As individuals who have had the privilege of serving as attorneys general, we watched with dismay as the congressional debate about the crime bill became increasingly partisan and divisive. This is not to say that we all agree on the difficult issues that defined the debate, such as habeas corpus reform or expansion of the federal death penalty. Our dismay, rather, has been directed at the failure to pass an anti-crime measure on which we all agree: the Brady bill's national waiting period and background check for handgun purchasers.
The Brady bill was a key part of the Omnibus Crime Control Act, which had been stalled by a Senate filibuster since November 1991 and failed to survive a cloture vote yesterday. It can, and still should be, enacted without delay.
Handgun violence in America is a national tragedy. According to the Justice Department, handguns are involved every year in more than 600,000 violent crimes, including an average of 9,200 murders, 12,100 rapes, 210,000 robberies and 407,600 assaults. Despite this record of mayhem, our laws continue to tolerate the instantaneous, over-the-counter sales of these deadly instruments of crime to anyone who can pay the price.
Handguns are sold to anyone who fills out a form denying that he or she is a convicted felon, drug abuser or other prohibited buyer. In most states, no one checks the veracity of the buyer's answers before the gun is sold. In short, we have an "honor system" for handgun sales in which those who already have committed serious crimes are trusted to tell the truth about their past.
In states that already have waiting periods, criminals attempting to buy guns have been stopped in their tracks. California, which has a 15-day waiting period applicable to all firearms, stopped more than 5,800 prohibited persons from buying guns in 1991 and another 1,300 during the first quarter of 1992. These prospective buyers included 760 people convicted of drug violations, 47 of homicide, 30 of sex crimes, 418 of burglary, 132 of robbery, 10 of kidnapping and 3,613 of assault.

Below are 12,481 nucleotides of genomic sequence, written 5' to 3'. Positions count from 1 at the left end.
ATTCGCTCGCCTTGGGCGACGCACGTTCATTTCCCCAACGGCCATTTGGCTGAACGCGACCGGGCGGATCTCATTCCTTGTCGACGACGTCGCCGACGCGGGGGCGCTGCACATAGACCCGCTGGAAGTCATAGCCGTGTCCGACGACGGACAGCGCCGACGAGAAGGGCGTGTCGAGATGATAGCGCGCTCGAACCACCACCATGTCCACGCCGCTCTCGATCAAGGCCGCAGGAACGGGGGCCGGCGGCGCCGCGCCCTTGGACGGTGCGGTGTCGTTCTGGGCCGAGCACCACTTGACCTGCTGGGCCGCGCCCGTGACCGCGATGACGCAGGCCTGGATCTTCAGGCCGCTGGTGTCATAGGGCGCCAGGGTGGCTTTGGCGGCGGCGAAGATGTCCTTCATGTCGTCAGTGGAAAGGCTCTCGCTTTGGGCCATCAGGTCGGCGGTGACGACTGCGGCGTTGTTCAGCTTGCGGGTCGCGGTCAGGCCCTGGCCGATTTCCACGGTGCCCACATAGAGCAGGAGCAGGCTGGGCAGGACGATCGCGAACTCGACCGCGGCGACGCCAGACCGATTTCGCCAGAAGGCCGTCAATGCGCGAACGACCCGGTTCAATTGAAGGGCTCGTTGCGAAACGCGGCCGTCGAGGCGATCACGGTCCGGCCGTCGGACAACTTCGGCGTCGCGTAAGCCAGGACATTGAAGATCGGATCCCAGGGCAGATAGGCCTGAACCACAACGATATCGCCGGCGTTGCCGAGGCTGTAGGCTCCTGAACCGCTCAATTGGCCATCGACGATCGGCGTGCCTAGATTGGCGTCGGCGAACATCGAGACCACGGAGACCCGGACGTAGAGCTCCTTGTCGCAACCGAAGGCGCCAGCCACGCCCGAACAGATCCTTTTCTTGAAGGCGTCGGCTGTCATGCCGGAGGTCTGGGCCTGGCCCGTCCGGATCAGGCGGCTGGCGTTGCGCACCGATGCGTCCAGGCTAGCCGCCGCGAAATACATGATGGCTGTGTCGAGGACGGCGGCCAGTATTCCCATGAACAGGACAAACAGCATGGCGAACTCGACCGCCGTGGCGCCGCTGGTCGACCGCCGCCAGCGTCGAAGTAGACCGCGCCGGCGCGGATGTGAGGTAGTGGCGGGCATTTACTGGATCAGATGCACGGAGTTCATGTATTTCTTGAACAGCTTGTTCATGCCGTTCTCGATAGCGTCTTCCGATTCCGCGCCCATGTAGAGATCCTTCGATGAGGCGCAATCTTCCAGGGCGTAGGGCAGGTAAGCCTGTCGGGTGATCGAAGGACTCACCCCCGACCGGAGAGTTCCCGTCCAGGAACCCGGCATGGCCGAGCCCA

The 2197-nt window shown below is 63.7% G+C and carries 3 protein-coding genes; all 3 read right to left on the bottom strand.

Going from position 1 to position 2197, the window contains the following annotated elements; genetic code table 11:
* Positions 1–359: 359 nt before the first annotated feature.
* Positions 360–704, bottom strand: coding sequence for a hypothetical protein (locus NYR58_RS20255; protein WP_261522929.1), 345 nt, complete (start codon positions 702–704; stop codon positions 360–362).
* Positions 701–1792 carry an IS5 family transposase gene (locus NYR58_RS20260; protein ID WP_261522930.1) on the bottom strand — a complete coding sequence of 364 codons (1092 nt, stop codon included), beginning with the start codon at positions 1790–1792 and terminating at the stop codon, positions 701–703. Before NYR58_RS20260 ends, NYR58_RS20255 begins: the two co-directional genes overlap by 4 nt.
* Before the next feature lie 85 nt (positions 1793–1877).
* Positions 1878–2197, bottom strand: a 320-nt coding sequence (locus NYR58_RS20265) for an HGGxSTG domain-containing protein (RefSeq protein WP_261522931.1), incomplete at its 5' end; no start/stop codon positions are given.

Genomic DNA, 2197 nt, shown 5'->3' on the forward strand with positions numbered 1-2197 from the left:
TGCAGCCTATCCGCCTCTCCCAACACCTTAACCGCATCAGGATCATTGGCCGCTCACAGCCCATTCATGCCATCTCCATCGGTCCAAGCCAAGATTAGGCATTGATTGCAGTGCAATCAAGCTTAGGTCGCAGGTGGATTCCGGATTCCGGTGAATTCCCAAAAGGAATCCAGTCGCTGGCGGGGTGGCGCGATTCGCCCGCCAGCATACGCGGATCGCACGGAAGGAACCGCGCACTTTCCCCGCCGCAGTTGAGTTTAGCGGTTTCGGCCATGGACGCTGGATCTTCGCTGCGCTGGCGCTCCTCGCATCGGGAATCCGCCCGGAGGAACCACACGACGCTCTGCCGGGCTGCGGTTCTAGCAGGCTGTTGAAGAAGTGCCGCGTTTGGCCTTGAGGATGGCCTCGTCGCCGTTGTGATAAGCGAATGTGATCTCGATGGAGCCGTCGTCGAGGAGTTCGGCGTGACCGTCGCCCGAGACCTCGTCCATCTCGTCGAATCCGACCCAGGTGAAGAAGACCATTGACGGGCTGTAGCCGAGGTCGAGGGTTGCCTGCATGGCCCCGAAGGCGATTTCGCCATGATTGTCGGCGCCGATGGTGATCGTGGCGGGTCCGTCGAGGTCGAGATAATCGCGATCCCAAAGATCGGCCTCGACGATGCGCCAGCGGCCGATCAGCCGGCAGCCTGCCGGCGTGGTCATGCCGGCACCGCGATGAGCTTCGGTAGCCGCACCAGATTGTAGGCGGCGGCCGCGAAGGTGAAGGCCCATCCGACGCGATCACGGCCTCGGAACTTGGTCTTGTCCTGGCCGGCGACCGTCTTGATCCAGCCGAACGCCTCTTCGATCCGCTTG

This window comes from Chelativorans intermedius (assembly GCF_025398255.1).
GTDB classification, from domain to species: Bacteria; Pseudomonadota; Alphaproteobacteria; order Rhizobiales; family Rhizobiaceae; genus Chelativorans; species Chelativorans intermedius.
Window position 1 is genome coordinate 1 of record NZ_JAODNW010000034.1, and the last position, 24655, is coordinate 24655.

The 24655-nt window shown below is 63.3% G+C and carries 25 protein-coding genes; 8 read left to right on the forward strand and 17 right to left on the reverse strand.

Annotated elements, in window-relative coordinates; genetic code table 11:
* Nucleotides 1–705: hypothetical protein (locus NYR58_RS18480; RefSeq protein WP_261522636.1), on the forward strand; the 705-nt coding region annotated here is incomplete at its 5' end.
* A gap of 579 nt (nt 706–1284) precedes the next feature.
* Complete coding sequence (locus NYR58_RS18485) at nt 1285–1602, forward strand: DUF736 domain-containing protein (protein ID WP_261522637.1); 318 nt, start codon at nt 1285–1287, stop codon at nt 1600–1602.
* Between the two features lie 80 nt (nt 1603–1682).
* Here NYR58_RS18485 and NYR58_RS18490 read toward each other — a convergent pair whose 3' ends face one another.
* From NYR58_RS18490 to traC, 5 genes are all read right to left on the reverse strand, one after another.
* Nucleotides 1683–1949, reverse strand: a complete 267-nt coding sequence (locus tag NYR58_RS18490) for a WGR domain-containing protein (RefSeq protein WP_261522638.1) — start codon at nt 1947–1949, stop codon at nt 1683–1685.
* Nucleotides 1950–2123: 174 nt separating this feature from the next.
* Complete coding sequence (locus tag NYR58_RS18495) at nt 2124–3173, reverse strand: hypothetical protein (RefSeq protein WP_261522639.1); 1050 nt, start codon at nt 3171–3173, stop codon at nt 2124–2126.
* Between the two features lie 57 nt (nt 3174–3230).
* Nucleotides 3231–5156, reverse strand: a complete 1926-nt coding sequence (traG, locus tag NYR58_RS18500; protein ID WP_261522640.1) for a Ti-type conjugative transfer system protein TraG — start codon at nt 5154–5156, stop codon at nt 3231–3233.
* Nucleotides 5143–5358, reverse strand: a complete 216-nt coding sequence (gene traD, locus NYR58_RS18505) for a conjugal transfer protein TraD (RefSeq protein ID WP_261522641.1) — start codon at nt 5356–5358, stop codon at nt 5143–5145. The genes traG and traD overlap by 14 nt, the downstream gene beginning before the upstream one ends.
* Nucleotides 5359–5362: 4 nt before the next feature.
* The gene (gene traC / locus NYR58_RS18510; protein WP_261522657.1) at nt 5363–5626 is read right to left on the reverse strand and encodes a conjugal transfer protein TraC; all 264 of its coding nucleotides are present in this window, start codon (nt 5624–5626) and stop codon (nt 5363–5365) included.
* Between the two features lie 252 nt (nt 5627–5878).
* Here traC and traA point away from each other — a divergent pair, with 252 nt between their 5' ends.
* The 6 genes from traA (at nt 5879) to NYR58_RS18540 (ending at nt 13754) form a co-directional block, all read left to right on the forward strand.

Despite the proven success of waiting periods in states such as California, the black market in handguns will continue as long as other states permit "cash and carry" sales. It is hardly surprising that the handguns used in crime in cities and states with strict gun control laws originate in jurisdictions without such laws. A study by the Bureau of Alcohol, Tobacco and Firearms showed that between 1987 and 1990, 94 percent of the guns used in crime in New York City came from out-of-state sources. The primary source states were Virginia, Texas, Florida, Georgia, South Carolina and Ohio, all of which have weak gun laws. Only federal legislation will ensure that nowhere in our country can convicted felons buy handguns over the counter with no questions asked.
Of all the arguments advanced by opponents of the Brady bill, surely the most specious is the charge that it would infringe a constitutional right. For more than 200 years, the federal courts have unanimously determined that the Second Amendment concerns only the arming of the people in service to an organized state militia; it does not guarantee immediate access to guns for private purposes. The nation can no longer afford to let the gun lobby's distortion of the Constitution cripple every reasonable attempt to implement an effective national policy toward guns and crime.
Congress knows what needs to be done. It knows that, according to a Gallup poll, 95 percent of the American people want the Brady bill to become law. It knows that the Brady bill has been endorsed by every major police organization in the country. It knows that among its own members, the Brady bill enjoys remarkable bipartisan support. In May of last year, the Brady bill passed the House of Representatives by 53 votes; it later passed the Senate by a margin of 67 to 32 and was incorporated into the crime bill.
The questions now is whether Congress has the will to do what needs to be done. Since the crime bill filibuster began last November, thousands of Americans have lost their lives to handgun violence. It's time for Congress to pass the Brady bill and send it to the president. The American people have been waiting too long. Nicholas deB. Katzenbach, Ramsey Clark, Elliot L. Richardson, Edward H. Levi, Griffin B. Bell, Benjamin R. Civiletti
The writers are former attorneys general of the United States.